An example of exchange-traded products you could buy on the stock exchange to profit from downwards movements would be Wisdom Tree's "Boost ETP" series (https://www.wisdomtree.eu/en-gb/etps) ; I have used their 3UKS which delivers approx 3x the daily movement of the FTSE100 but in the opposite direction (short rather than long). They also have a 1x and 2x version.

    Another would be Deutsche Bank's DB-xtracker series (https://etf.deutscheam.com/GBR/ENG/Download/Factsheet/LU0322251520/B2PDKQ3/S-P-500-Inverse-Daily-UCITS-ETF); That particular one provides the inverse daily movement of the US S&P500 and you can buy it on the London stock exchange priced either in USD (ticker code XSPD) or sterling (XSPS); they also have a 2x version (XT2D) delivering 2x the daily (negative) movement of the index.

    Note that exchange traded products are designed to perfectly mirror the inverse movements of a daily market on a percentage basis- but they reset each day and particularly with gearing can end up giving quite different results from the underlying index from which they're derived once you are going across multi-day periods. If the market is choppy (a bit up, a bit down) you can easily lose money over the course of a month without the market actually going up or down in a sustained way, due to the way the returns will compound.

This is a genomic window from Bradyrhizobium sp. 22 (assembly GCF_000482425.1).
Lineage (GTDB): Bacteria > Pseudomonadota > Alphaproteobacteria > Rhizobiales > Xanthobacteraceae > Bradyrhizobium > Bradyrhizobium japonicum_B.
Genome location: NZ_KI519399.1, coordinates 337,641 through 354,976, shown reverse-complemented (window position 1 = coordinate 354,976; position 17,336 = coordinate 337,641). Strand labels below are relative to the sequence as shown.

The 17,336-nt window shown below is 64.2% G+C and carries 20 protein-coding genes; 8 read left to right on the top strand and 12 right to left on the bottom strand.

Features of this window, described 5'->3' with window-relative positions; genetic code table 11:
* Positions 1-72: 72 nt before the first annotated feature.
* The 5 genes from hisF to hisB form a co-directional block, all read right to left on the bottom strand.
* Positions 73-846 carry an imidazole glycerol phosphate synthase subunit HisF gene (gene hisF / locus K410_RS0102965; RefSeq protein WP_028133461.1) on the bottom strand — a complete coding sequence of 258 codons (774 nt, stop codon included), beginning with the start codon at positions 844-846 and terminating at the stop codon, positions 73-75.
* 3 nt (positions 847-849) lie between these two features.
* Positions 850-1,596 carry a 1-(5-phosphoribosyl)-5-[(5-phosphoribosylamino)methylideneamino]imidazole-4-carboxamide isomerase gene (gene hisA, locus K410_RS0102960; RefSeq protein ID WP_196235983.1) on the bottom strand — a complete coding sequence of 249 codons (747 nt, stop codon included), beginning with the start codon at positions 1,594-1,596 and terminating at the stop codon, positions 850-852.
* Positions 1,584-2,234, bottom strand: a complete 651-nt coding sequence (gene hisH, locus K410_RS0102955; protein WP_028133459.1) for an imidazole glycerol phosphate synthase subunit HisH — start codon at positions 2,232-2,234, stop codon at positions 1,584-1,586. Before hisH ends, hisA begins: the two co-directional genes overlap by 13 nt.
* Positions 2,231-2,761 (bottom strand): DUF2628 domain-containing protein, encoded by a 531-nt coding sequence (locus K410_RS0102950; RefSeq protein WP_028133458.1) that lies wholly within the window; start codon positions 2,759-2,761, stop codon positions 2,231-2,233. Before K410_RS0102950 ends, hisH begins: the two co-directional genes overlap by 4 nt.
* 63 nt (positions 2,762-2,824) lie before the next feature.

Unlike spreadbets, buying and selling exchange traded products would be in scope of capital gains taxes (unless you were doing it inside a CGT-free tax wrapper such as a SIPP)

    If you were trying to 'hedge' a holding of actual funds in your portfolio for a while without selling those funds, or just make a long term downwards bet on the market(s), spreadbets would generally be a simpler way to do it than daily ETFs.
    • inflationbuster
    • By inflationbuster 2nd Oct 17, 12:17 PM
    • 127 Posts
    • 28 Thanks
    inflationbuster
    • #8
    • 2nd Oct 17, 12:17 PM
    • #8
    • 2nd Oct 17, 12:17 PM
    You can hedge using a CFD short on the FTSE100.
    • Thrugelmir
    • By Thrugelmir 2nd Oct 17, 12:48 PM
    • 56,183 Posts
    • 49,569 Thanks
    Thrugelmir
    • #9
    • 2nd Oct 17, 12:48 PM
    • #9
    • 2nd Oct 17, 12:48 PM
    Remember that bonds have historically had an inverse relationship to shares so when shares go down 0.5% then bonds tend to go up 0.25% as people move their money to perceived safety however they can both drift in the same direction over time.
    Originally posted by Alexland
    In an era driven by investors chasing yield. Which has driven nominal values above par for fixed interest stocks. A rise in interest rates is likely to hit both asset classes. Historic data used unwisely could be costly.
    “Opportunities come infrequently. When it rains gold, put out the bucket, not the thimble”
    ― Warren Buffett
    • Malthusian
    • By Malthusian 2nd Oct 17, 3:32 PM